Egg-hunting is a sport in Alsace, where youth go from house to house, hunting for eggs and seizing them despite the protests of housewives and the cackling hens. Egg-rolling down a grassy slope for rustics to scramble for, is a German custom.

Chronicling America
27 April 1886, National Republican (Washington, DC), pg. 3, col. 3:
EGG-ROLLING IN THE PARKS.
How the Children Enjoyed the Sport
and Captured the President.

In no other city of the country is the practice of egg-rolling so popular as it is to this city. It has become, in fact, a universal celebration, and that it is a pleasant one is attested by the large crowds of children who went up to the white house yesterday. There were over 3,000 little and big children scattered through the grounds of the mansion at one time yesterday, most of them were of tender age, but there were some whose claim to being of the egg-rolling age antedated yesterday by several years. (...) The crowd was the most orderly that has been seen at an Easter egg-rolling for some years, and the sport was given up to the children and heartily enjoyed.

Google Books
Good Manners
By Eliza M. Lavin
New York, NY: Butterick Publishing Company, Limited
1888
Pg. 298:
If the festivity in prospect be a Christmas tree or an Easter-egg hunt or other special occasion, the sheet may be embellished with a colored egg, a tiny tree or any other appropriate symbol. 

24 May 1890, Marshall (MI) Daily Chronicle, pg. 1, col. 3:
Hunting Eggs in Germany.
In the court news of the first Easter holiday was the announcement: “After breakfast the emperor and empress went out to Bellevue to hunt Easter eggs.” This egg hunting was accompanied with some curious and interesting scenes. The general field marshal, Count Moltko, had been invited by the emperor to take part in the sport, and appeared in the afternoon at Castle Bellevue with a big basket of colored eggs. The emperor and empress and the old field marshal hid the eggs, and then folowed the little princes about in the shurbbery to watch them capture the gay prizes. That lasted three-quarters of an hour. (...) Berliner Boersen-Courier.

19 April 1962, Neosho (MO) Daily News, pg. 1, cols 1-2:
Final Preparations Under Way For
Annual Big Spring Egg Hunt

Members of the Teen Town Council and the Neosho Junior Chamber of Commerce will meet at 7 tonight at the CRC to sack candy for the annual Easter Egg Hunt at Big Spring Park, co-sponsored by the two organizations.

Google News Archive
19 March 1980, Milwaukee (WI) Journal, pg. 4, col. 2:
Spring egg hunt
set at Children’s Zoo

A spring egg hunt for children 5 through 10 will be held March 29 in the Children’s Zoo at the Milwaukee County Zoo.

16 January 1985, Rio Rancho (NM) Observer, “City of Rio Rancho Offers Wide Variety of Programs,” pg. A8, col. 3:
Razzle-Dazzle Spring Egg Hunt

Google News Archive
15 August 1995, The Item (Sumter, SC), “A brave new vocabulary is marginalizing our language” by John Leo, pg. 6A, col. 3:
The name of the annual Easter Egg Roll at the Bronx Botanical Garden was changed to the Spring Egg Hunt. The obvious aim was to remove the religious reference. And “hunt” had to substitute for “roll” because people would show up for a “Spring Egg Roll” expecting to be fed Chinese appetizers.

Google Books
The Easter Egg Haunt
By Tom B. Stone
New York, NY: Bantam Books
1998
Pg. 6:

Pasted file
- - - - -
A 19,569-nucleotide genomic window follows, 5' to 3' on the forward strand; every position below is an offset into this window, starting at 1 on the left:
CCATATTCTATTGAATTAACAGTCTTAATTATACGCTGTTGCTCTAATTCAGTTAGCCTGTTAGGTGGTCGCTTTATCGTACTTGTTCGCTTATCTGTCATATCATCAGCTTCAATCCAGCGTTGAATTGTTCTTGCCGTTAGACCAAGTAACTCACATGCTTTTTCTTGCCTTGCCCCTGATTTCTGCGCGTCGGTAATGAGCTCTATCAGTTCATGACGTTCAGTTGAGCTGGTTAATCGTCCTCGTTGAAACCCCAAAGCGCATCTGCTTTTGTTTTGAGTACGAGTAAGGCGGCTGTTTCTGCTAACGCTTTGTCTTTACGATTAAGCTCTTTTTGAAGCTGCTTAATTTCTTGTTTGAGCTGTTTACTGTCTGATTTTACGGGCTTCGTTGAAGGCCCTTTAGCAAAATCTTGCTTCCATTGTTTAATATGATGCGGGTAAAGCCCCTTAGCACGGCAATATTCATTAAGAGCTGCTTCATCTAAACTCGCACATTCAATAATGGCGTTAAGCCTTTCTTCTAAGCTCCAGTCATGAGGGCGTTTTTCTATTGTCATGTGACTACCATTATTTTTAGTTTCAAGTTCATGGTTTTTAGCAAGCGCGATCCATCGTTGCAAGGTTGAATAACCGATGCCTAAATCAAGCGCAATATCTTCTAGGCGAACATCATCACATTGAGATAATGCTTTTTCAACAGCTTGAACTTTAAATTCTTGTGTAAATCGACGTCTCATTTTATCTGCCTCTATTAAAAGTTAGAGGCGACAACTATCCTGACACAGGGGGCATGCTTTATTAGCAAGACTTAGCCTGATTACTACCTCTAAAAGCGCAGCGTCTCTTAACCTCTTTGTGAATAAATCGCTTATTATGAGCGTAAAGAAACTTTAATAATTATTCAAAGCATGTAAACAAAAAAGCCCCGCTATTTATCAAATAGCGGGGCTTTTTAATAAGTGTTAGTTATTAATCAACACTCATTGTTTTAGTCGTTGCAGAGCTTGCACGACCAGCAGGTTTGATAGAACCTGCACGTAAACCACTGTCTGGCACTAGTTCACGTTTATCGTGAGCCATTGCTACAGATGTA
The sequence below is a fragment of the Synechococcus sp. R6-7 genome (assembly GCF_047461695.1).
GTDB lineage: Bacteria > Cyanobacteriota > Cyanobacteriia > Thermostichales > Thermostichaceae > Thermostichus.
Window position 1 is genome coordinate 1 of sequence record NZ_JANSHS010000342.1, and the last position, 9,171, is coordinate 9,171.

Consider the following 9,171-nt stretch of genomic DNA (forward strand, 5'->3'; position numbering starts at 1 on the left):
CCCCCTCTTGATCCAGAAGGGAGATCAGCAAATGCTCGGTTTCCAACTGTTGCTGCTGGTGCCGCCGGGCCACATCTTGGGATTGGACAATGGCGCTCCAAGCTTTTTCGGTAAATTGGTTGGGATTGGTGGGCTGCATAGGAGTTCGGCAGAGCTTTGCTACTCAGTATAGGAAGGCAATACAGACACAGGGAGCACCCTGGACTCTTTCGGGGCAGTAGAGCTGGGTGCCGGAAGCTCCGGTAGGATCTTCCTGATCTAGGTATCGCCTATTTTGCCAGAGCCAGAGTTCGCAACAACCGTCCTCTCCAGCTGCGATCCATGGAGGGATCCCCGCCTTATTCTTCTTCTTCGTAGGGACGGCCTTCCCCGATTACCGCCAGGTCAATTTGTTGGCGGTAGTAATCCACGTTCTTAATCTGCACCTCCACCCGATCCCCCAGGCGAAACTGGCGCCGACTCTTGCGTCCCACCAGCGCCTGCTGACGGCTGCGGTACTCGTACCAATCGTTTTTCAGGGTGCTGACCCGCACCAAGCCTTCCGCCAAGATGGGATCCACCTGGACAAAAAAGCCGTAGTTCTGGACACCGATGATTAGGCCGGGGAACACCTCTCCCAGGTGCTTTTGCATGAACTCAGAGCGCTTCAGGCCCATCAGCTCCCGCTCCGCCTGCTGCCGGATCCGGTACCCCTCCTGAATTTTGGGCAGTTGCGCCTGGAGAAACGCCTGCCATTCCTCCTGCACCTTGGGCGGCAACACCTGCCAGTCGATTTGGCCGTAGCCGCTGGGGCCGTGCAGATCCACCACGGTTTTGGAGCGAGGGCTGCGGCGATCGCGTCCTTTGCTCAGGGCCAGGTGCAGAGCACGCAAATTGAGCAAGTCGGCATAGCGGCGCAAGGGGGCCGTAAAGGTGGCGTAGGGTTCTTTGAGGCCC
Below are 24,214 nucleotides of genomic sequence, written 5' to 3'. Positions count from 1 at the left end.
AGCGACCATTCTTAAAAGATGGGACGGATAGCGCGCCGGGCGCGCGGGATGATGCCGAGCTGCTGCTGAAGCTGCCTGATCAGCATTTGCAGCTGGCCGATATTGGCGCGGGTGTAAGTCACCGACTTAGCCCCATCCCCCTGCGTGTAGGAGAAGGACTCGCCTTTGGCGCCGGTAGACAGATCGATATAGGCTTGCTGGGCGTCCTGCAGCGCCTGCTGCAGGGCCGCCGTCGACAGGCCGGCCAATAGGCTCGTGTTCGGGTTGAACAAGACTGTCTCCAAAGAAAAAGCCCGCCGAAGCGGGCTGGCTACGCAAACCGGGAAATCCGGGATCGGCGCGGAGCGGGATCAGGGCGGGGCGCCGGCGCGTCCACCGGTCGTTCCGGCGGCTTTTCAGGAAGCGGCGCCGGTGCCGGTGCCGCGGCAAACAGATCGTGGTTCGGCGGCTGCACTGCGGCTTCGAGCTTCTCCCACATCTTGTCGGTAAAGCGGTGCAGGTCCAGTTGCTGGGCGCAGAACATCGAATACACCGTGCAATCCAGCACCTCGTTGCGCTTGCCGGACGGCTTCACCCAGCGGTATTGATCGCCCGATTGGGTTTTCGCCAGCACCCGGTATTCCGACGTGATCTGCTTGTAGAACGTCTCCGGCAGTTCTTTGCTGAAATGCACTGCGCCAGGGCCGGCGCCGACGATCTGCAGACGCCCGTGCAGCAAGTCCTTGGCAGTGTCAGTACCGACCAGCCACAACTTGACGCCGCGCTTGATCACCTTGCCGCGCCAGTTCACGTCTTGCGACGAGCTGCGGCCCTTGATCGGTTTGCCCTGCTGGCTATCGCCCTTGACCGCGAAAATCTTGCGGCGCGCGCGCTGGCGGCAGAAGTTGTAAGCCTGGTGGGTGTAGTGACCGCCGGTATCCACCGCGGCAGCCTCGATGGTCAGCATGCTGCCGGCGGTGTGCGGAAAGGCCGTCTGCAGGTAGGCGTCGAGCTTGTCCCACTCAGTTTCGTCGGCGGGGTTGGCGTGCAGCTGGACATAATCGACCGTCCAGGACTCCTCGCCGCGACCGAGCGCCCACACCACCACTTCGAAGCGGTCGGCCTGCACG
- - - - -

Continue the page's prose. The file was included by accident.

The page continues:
“This year, we at Graveyard School are going to hold our very own Easter egg hunt, or spring egg hunt, if you like.”

Google Books
The Right To Be Wrong:
Ending the culture war over religion in America

By Kevin James Hasson
San Francisco, CA: Encounter Books
2005
Pg. 4:
And, until nearly everyone laughed at it, the public library in Arlington, Virginia, had replaced its annual Easter Egg Hunt with a “Spring Egg Roll.”

Google News Archive
14 April 2006, Hollis Brookline (NH) Journal, “Hippity. hoppity. something or other’s on its way, I guess” by Michael Cleveland, pg. 4, col. 4:
Calling an Easter Egg Hunt a Spring Egg Hunt, as Milford has opted to do despite the fact that the hunt is being held the day prior to Easter and that what will be hunted are clearly Easter eggs, falls under Prong 1, as does calling a Christmas tree a holiday tree. It’s pretense.

North County Times (CA)
Some cities keep ‘Easter’ in egg hunt
By: NOELLE IBRAHIM - Staff Writer North County Times - The Californian
Posted: Friday, April 6, 2007 12:00 am
NORTH COUNTY - Children across the region will scramble for plastic colored eggs this weekend during city-sponsored egg hunts, but it’s a toss up as to whether they’ll be greeted by the Easter Bunny or Peter Cottontail.

North County cities are as scattered as the colorful eggs when it comes to how they promote their spring festivities. Some, such as Encinitas, call the race an Easter Egg Hunt, a nonreligious tradition that has long accompanied the Christian holiday. Others, such as Escondido, have told the Easter Bunny to hit the bunny trail, making way for a more inclusive generic spring event called a Holiday Egg Hunt.

In San Marcos, the annual event is promoted as both a “holiday,” and an Easter event, and Peter Cottontail pays a visit.

The emergence of spring or holiday egg hunts in recent years stems from a philosophy of making the public-sponsored events more neutral, so individuals or groups that aren’t Christian don’t feel out of place, some city officials said this week.

News-Herald (Northern Ohio)
Munson Township’s plan for ‘spring egg roll’ generates national backlash
Published: Thursday, March 31, 2011
By Rachel Jackson
A seemingly straightforward attempt to create a community event has had unforeseen consequences for Munson Township trustees.

They, together with the park board, created the township’s first egg hunt and named it a “spring egg hunt.”

That name caused a backlash that sent the story national, with various websites reporting the name represents a change from a long-established tradition and likening it to the push to “take ‘Christ’ out of ‘Christmas’.”

Posted by Barry Popik
New York CityFood/Drink • (0) Comments • Thursday, March 31, 2011 • Permalink